The switch, billed as a service enhancement by Microsoft, helped the company claim a No. 1 search ranking last month, based on custom research from Jupiter Media Metrix. Microsoft said MSN Search had more than 32 million unique users in the United States, compared with Yahoo Search's 29 million users.

Yahoo immediately refuted the claim, saying the numbers came from a custom report the software giant asked a third-party research firm to create. Yahoo added that many MSN Search queries are "involuntary," referring to Microsoft's recent changes in the browser.

Elusive paying customers
The new Yahoo feature raises questions about how far the struggling Web portal is prepared to go to draw its already loyal customers even closer. Although Yahoo has signed up millions of members who turn to the site daily, it has had difficulty turning them into paying customers--a feat it desperately needs to accomplish to shake off growing doubts about its advertising-dependent business.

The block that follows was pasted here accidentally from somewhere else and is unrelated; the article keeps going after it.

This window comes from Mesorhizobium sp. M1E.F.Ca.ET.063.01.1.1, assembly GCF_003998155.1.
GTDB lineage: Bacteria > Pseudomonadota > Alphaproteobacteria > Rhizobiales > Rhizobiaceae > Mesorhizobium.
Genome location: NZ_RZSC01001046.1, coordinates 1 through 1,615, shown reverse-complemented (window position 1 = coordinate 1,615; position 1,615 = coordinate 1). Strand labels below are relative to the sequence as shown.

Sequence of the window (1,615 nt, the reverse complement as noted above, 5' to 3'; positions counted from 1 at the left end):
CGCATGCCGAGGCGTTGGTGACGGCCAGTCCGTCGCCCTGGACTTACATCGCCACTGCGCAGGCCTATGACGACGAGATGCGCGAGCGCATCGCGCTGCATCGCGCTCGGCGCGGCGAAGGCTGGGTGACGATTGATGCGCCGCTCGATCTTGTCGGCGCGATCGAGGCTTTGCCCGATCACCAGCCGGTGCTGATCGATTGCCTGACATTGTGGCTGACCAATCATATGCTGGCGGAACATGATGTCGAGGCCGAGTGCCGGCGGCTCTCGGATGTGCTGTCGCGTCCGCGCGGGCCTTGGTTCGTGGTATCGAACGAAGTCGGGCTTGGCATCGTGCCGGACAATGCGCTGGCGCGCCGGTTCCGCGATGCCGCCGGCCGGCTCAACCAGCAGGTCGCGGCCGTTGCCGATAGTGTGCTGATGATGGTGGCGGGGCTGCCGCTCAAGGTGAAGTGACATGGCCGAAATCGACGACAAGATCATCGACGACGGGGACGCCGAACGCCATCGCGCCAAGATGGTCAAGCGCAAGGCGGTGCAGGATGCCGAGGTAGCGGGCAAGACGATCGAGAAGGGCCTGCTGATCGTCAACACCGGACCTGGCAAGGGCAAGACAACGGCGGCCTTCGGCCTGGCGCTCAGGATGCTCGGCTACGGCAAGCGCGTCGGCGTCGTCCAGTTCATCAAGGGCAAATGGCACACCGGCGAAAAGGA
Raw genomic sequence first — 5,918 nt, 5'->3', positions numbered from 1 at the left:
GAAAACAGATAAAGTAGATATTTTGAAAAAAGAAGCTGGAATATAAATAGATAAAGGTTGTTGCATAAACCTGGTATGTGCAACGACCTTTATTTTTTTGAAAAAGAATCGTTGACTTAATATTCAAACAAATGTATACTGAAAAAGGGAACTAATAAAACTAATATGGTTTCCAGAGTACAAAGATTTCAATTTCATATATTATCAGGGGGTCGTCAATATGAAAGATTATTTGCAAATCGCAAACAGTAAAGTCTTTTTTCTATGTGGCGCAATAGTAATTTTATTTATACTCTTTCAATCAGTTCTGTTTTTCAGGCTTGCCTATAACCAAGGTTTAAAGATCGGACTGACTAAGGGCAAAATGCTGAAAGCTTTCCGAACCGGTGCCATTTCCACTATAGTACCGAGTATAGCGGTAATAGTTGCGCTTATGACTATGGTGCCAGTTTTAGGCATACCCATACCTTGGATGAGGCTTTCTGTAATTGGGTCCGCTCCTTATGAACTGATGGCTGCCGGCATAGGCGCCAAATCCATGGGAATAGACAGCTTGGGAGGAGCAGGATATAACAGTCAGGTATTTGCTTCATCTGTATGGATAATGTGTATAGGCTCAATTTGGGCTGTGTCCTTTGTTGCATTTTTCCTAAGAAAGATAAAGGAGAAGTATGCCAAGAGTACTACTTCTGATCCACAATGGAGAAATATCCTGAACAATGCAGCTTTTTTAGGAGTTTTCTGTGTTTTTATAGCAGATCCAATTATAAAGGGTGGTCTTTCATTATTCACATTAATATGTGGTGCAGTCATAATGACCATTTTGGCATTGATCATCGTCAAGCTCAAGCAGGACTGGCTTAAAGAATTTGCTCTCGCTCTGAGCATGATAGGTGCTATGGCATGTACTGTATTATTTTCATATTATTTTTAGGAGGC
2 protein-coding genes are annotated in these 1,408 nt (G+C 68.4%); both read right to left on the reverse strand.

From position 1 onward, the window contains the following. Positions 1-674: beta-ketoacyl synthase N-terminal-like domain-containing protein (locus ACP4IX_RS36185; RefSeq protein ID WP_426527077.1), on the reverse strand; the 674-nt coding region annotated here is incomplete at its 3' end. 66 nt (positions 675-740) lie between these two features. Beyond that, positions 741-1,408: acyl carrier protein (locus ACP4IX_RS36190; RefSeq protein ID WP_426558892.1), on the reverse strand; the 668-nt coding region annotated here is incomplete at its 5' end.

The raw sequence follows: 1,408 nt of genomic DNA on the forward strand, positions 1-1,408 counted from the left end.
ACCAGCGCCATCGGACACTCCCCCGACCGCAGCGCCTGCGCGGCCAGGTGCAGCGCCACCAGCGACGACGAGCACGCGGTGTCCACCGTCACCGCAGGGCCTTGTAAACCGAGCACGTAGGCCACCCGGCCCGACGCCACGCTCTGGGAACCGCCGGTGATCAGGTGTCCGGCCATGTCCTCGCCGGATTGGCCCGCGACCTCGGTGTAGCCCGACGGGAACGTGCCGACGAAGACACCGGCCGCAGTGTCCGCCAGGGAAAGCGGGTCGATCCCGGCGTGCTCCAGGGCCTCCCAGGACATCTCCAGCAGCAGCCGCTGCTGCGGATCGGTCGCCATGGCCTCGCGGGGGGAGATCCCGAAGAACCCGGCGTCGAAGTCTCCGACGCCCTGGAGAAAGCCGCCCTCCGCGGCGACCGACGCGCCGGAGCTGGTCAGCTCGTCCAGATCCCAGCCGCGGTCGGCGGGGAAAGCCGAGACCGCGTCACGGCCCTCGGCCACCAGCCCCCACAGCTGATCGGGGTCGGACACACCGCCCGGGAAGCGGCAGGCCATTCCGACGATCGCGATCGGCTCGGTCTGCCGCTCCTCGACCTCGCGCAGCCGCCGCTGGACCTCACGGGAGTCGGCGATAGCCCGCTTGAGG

The company has undergone a wave of changes in the past 12 months, including naming new CEO Terry Semel, who assumed the helm with a mandate to rekindle Yahoo's sagging fortunes. Semel has focused on figuring out ways to generate more revenue from Yahoo's millions of visitors and to expand the company's roster of corporate customers.

The company reported a 44 percent decline in revenue in the third quarter compared with last year, falling to $166.1 million, and said it may lay off additional employees as it seeks to refocus its business. More details of the company's strategy are expected next month at an analyst conference Yahoo is hosting at its headquarters in Sunnyvale, Calif.